On Monday, the two astronauts spent the day checking their spacesuits for leaks and proper fit verification with assistance from NASA flight engineer Woody Hoburg. He, along with NASA flight engineer Frank Rubio, will assist the astronauts in and out of their spacesuits and monitor their spacewalk.

During the preview press conference, Scott Stover, US Spacewalk 86 Flight Director, said Hoburg will be the “Suit IV, the person who helps both Steve and Sultan get suited up in the morning and then help them doff their suits at the end of the day.”

He said Rubio will be “M-1, or our Mobile Servicing System Number 1. He is responsible for controlling the Canadarm robotic arm in moving Steve around.”

Excited lot

Commenting about the first spacewalk by Al Neyadi, Stover said: “We are very excited for Sultan and our Emirati friends, giving them this opportunity for a great experience.”

Stover pointed out that Bowen is quite experienced. “His seven previous EVs all happened on shuttle missions spanning from 2008 and 2011. We are very excited to have such an experienced crew member go out as our lead spacewalker.”

Dina Contella, Operations Integration Manager, International Space Station Programme, said the crew had been on the road to the EVA the past week and working on it again this week.

“We are super excited about having them go EVA on this particular day and they are mostly concerning themselves with preparing the station for the eventual ISS Roll-Out Solar Array (iROSA) Installation EVAs that are happening in June and also working on some comm equipment to retrieve that.”

Rescue scenario training

NASA said Al Neyadi also wore a set of virtual reality (VR) goggles and trained for a variety of unlikely spacewalking rescue scenarios.

For VR training, astronauts wear a helmet with a video screen inside, and special gloves. A video of what they will see during a spacewalk is shown on the screen inside the helmet. When the astronaut moves, the special gloves allow the movements to be shown with the video. The virtual reality simulation looks and feels just like a spacewalk. Astronauts practice for a spacewalk using VR after their rigorous physical training in water back on Earth.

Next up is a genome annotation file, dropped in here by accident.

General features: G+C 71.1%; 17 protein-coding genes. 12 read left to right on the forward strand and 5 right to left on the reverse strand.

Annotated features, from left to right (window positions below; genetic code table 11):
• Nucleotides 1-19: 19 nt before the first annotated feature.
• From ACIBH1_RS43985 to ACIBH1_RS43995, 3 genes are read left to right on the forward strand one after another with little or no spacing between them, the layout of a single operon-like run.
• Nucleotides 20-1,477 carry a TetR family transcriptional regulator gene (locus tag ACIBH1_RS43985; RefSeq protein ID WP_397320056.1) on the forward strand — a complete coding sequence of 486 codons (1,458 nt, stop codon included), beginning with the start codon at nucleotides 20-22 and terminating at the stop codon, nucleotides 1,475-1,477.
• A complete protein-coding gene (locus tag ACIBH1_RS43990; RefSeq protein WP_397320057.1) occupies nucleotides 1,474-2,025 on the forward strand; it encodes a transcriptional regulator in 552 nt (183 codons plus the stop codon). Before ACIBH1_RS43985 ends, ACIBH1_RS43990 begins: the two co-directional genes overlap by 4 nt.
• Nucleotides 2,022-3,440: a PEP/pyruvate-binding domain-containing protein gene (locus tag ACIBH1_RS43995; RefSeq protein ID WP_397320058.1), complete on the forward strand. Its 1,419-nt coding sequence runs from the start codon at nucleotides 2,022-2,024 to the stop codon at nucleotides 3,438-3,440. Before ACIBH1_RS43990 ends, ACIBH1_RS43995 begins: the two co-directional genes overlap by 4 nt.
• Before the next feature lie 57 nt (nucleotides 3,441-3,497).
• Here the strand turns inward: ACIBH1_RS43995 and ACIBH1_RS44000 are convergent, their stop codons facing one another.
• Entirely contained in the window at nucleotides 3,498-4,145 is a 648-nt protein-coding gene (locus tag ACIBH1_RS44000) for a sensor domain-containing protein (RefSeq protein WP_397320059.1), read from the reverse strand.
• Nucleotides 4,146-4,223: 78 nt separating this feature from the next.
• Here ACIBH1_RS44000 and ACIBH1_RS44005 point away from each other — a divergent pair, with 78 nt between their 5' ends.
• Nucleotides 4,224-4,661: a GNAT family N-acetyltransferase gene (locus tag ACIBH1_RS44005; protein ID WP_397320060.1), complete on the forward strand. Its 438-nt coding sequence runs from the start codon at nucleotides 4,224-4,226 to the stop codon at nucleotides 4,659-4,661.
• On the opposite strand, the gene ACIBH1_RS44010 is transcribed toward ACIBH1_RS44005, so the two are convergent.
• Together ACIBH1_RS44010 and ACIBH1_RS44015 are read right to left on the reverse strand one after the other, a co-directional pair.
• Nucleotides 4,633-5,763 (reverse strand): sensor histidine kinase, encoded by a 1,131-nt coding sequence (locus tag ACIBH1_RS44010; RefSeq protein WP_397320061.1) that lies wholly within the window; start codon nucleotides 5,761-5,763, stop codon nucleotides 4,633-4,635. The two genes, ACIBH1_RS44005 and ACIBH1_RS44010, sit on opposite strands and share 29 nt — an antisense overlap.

Al Neyadi had trained for more than 55 hours at NASA’s Neutral Buoyancy Laboratory (NBL) at the Johnson Space Center in Houston, Texas in preparation for spacewalks. During his time at the NBL, Al Neyadi underwent nine runs of six hours each, training underwater simulating spacewalks utilising the full mock-up of the ISS in the pool that holds 6.2 million gallons of water.

As part of the EVA preparations, NASA said the crew on Friday printed the robotics procedures for the upcoming ‘US EVA RFG Retrieval,’ and then participated in an EVA conference to review familiarisation products followed by a conference with ground specialists. Familiarisation products include the detailed timeline, a briefing package, configuration and tool notes, procedures, and additional data.

With Al Neyadi’s milestone feat, the UAE will become the 10th country to perform a spacewalk on the ISS.